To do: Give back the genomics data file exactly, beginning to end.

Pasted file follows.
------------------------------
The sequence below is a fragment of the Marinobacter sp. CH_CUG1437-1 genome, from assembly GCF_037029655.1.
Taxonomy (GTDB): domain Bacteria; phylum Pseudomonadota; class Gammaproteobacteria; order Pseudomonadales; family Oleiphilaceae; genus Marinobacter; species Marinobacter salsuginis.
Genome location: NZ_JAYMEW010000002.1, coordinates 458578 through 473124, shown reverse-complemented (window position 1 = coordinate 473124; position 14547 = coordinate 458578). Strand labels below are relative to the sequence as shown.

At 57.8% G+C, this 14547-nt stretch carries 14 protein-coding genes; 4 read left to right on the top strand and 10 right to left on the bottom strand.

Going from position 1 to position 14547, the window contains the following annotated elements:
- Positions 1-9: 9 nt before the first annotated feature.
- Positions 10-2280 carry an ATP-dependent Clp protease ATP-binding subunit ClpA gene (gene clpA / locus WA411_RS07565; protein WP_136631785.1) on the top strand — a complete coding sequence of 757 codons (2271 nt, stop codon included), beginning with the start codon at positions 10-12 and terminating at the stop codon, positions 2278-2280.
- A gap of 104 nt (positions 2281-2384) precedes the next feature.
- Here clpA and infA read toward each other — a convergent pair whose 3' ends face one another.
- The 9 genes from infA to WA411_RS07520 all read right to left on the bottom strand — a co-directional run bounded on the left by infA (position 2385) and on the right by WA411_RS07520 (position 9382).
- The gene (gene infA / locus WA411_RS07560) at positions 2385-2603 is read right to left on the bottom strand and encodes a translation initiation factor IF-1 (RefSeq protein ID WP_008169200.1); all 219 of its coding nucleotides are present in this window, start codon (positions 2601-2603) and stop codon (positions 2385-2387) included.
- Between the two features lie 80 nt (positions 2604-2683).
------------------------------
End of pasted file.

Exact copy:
The sequence below is a fragment of the Marinobacter sp. CH_CUG1437-1 genome, from assembly GCF_037029655.1.
Taxonomy (GTDB): domain Bacteria; phylum Pseudomonadota; class Gammaproteobacteria; order Pseudomonadales; family Oleiphilaceae; genus Marinobacter; species Marinobacter salsuginis.
Genome location: NZ_JAYMEW010000002.1, coordinates 458578 through 473124, shown reverse-complemented (window position 1 = coordinate 473124; position 14547 = coordinate 458578). Strand labels below are relative to the sequence as shown.

At 57.8% G+C, this 14547-nt stretch carries 14 protein-coding genes; 4 read left to right on the top strand and 10 right to left on the bottom strand.

Going from position 1 to position 14547, the window contains the following annotated elements:
- Positions 1-9: 9 nt before the first annotated feature.
- Positions 10-2280 carry an ATP-dependent Clp protease ATP-binding subunit ClpA gene (gene clpA / locus WA411_RS07565; protein WP_136631785.1) on the top strand — a complete coding sequence of 757 codons (2271 nt, stop codon included), beginning with the start codon at positions 10-12 and terminating at the stop codon, positions 2278-2280.
- A gap of 104 nt (positions 2281-2384) precedes the next feature.
- Here clpA and infA read toward each other — a convergent pair whose 3' ends face one another.
- The 9 genes from infA to WA411_RS07520 all read right to left on the bottom strand — a co-directional run bounded on the left by infA (position 2385) and on the right by WA411_RS07520 (position 9382).
- The gene (gene infA / locus WA411_RS07560) at positions 2385-2603 is read right to left on the bottom strand and encodes a translation initiation factor IF-1 (RefSeq protein ID WP_008169200.1); all 219 of its coding nucleotides are present in this window, start codon (positions 2601-2603) and stop codon (positions 2385-2387) included.
- Between the two features lie 80 nt (positions 2604-2683).